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RE: alternative to user-to-user Kerberos in KINK



As I replied to Mike's email, this client enrollment would eliminate some of
the disadvantages of the user-to-user mode (e.g. adding user
policy/authorization into the tickets), but would still require a server to
obtain/maintain tickets for its clients.  I also listed benefits of not
having to do that.

Sasha. 


> -----Original Message-----
> From: Jan Vilhuber [mailto:vilhuber@xxxxxxxxx]
> Sent: Monday, November 20, 2000 11:55 AM
> To: Derek Atkins
> Cc: Medvinsky, Sasha (SD-EX); 'Michael Thomas'; 'ietf-kink@xxxxxxxx'
> Subject: Re: alternative to user-to-user Kerberos in KINK
> 
> 
> As Michael pointed out a few weeks ago, if we assume some 
> sort of enrollment
> protocol, that creates a shared secret between pkinit clients 
> and KDC, then
> the pkinit case becomes the general case, i.e. anyone can 
> initiate to a
> pkinit client, after the pkinit client has 'enrolled' with a 
> KDC (and you
> wouldn't even need u-u).
> 
> Rather than add complexity to KINK, I would prefer we put together an
> enrollment proposal, either within THIS group, or propose it 
> in the kerberos
> WG.
> 
> jan
> 
> 
> 
> 
> On 20 Nov 2000, Derek Atkins wrote:
> 
> > I consider it out of scope because it adds uncesseary complexity to
> > the general KINK protocol.  It is complexity that perhaps 
> PacketCable
> > needs (or, more likely, wants), but it is not complexity that makes
> > sense, IMHO, for a general-purpose IPSec key management 
> protocol.  It
> > either forces us to add options to the protcol (thereby adding
> > complexity), or it forces us to always handoff authentication and
> > design a secure way to doing so (also adding complextity).
> > 
> > The problem is that there is no way to always know a priori 
> whether a
> > peer is a PKINIT peer (where PKINIT peer is one that only 
> has a TGT to
> > work with, which implies normal users as well as PKINIT-based hosts)
> > or a normal peer.  In order to reduce complexity in KINK we have to
> > optimize for either PKINIT or non-PKINIT peers.  I believe that
> > non-PKINIT peers are the "normal" case (namely, hosts with krb5
> > keytabs).
> > 
> > Based upon this assumption (we should probably discuss whether this
> > assumption has merits), we should optimize the protocol for
> > non-PKINIT.  This implies that we should try normal Kerberos, and if
> > we cannot obtain an AP_REQ, then we try U2U.  It means an extra
> > round-trip to the KDC in the case of a PKINIT peer the first time we
> > try to authenticate.  We can always cache U2U tickets.  Alternately,
> > if we optimize for PKINIT peers, we should just use U2U at 
> all times.
> > 
> > However, in neither case do we try to offload 
> authentication from one
> > entity to the other.  The initiator is always the initiator, the
> > responder is always the responder.  Never are we trying to have the
> > initiator tell the responder to initiate authentication.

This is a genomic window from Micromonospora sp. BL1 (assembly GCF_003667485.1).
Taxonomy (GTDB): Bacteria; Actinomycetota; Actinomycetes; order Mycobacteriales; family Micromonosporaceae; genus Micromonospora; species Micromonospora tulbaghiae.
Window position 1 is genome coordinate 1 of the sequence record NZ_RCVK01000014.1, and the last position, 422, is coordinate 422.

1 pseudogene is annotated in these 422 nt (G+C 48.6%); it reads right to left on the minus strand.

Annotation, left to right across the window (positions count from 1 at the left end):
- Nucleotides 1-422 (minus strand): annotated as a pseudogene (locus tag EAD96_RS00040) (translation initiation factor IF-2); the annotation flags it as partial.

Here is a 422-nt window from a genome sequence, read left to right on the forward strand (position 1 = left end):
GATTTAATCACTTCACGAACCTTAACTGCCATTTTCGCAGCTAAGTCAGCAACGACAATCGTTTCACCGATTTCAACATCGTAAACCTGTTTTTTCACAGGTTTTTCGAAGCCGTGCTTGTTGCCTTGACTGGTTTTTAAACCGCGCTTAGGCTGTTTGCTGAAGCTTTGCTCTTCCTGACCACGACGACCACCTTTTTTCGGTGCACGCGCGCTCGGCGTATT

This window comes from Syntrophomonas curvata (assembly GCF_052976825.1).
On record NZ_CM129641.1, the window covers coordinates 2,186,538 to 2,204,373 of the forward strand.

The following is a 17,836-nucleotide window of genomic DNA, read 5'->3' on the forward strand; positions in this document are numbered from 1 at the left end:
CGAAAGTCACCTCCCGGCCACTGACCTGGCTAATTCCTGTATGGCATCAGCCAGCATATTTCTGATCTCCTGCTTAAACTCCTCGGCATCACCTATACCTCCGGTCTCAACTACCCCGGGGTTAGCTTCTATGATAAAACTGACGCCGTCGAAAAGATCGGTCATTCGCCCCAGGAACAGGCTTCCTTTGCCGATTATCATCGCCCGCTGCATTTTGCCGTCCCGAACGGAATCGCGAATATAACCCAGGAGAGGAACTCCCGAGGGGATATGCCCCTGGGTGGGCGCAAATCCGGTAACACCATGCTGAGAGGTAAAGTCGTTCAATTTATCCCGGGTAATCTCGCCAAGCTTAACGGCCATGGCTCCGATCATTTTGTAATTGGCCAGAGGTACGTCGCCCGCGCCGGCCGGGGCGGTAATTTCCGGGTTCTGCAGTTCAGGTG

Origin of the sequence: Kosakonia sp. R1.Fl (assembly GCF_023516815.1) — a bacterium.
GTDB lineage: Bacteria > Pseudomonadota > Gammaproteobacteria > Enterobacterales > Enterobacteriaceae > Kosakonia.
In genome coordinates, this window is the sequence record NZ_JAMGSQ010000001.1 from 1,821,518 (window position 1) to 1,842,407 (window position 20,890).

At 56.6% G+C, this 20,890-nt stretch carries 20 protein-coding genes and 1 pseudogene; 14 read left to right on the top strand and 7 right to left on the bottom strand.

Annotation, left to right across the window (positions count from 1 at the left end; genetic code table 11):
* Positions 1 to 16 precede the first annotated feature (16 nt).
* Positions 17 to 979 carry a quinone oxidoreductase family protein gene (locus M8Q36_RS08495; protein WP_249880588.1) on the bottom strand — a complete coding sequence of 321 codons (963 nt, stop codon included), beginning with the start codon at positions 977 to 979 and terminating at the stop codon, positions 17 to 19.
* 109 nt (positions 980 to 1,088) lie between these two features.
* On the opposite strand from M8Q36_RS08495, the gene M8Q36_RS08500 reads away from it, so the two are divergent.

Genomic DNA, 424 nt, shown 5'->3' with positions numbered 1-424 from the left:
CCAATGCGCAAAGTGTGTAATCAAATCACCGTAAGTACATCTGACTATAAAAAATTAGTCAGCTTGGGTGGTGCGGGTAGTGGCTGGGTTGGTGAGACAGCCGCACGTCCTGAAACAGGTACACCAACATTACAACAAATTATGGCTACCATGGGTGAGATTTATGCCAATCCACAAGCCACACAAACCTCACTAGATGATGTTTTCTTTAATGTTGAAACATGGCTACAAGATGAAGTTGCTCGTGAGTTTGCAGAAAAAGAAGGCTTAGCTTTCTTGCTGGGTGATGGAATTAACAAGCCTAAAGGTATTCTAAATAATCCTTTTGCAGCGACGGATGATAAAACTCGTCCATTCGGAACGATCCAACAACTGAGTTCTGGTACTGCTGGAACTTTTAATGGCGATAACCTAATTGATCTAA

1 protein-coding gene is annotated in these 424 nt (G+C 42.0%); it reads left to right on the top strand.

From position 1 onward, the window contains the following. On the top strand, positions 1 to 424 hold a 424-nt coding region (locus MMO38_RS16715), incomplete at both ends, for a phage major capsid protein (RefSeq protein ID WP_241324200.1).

> > 
> > -derek
> > 
> > "Medvinsky, Sasha (SD-EX)" <SMedvinsky@xxxxxx> writes:
> > 
> > > What makes this "hand-off of authentication to clients" 
> out of scope for
> > > KINK?
> > > 
> > > Sasha.
> > > 
> > > > -----Original Message-----
> > > > From: Derek Atkins [mailto:warlord@xxxxxxx]
> > > > Sent: Monday, November 20, 2000 11:11 AM
> > > > To: Medvinsky, Sasha (SD-EX)
> > > > Cc: 'Michael Thomas'; 'ietf-kink@xxxxxxxx'
> > > > Subject: Re: alternative to user-to-user Kerberos in KINK
> > > > 
> > > > 
> > > > "Medvinsky, Sasha (SD-EX)" <SMedvinsky@xxxxxx> writes:
> > > > 
> > > > > Derek,
> > > > > 
> > > > > KINK is a peer-to-peer protocol, but Kerberos is not.  A 
> > > > client-server
> > > > > architecture is more commonly used with Kerberos than the 
> > > > user-to-user case.
> > > > > I would say Kerberos looses some of its advantages when it 
> > > > is used in the
> > > > > user-to-user mode.
> > > > > 
> > > > > There is nothing special about the PacketCable 
> > > > architecture, except that it
> > > > > assumes a client-server architecture and I don't think that 
> > > > we should
> > > > > exclude it from KINK.
> > > > > 
> > > > > Sasha.
> > > > 
> > > > The special case of PacketCable is that servers may 
> need to initiate
> > > > IPSec with clients, but you don't want to have the 
> server store keys.
> > > > So, you want to be able to securely "handoff" the 
> authentication to
> > > > the clients, via a wakeup or other mechanism.  What 
> this amounts to is
> > > > the application server telling the application client 
> something like
> > > > "I want to authenticate to you, so initiate an 
> authentication to me".
> > > > This is particularly a problem with PKINIT entities, as 
> you cannot
> > > > obtain an AP_REQ for a PKINIT ID.
> > > > 
> > > > I believe that the latter problem is one that KINK will 
> have to solve
> > > > (most likely by using user-2-user, initiated by either party).
> > > > However, I do believe that the former is out-of-scope 
> for KINK.  I
> > > > don't think KINK should try to worry about forcing the 
> initiator of
> > > > sessions.
> > > > 
> > > > -derek
> > > > 
> > > > -- 
> > > >        Derek Atkins, SB '93 MIT EE, SM '95 MIT Media Laboratory
> > > >        Member, MIT Student Information Processing Board  (SIPB)
> > > >        URL: http://web.mit.edu/warlord/      PP-ASEL      N1NWH
> > > >        warlord@xxxxxxx                        PGP key available
> > > > 
> > 
> > -- 
> >        Derek Atkins, SB '93 MIT EE, SM '95 MIT Media Laboratory
> >        Member, MIT Student Information Processing Board  (SIPB)
> >        URL: http://web.mit.edu/warlord/      PP-ASEL      N1NWH
> >        warlord@xxxxxxx                        PGP key available
> > 
> 
>  --
> Jan Vilhuber                                            
> vilhuber@xxxxxxxxx
> Cisco Systems, San Jose                                     
> (408) 527-0847
>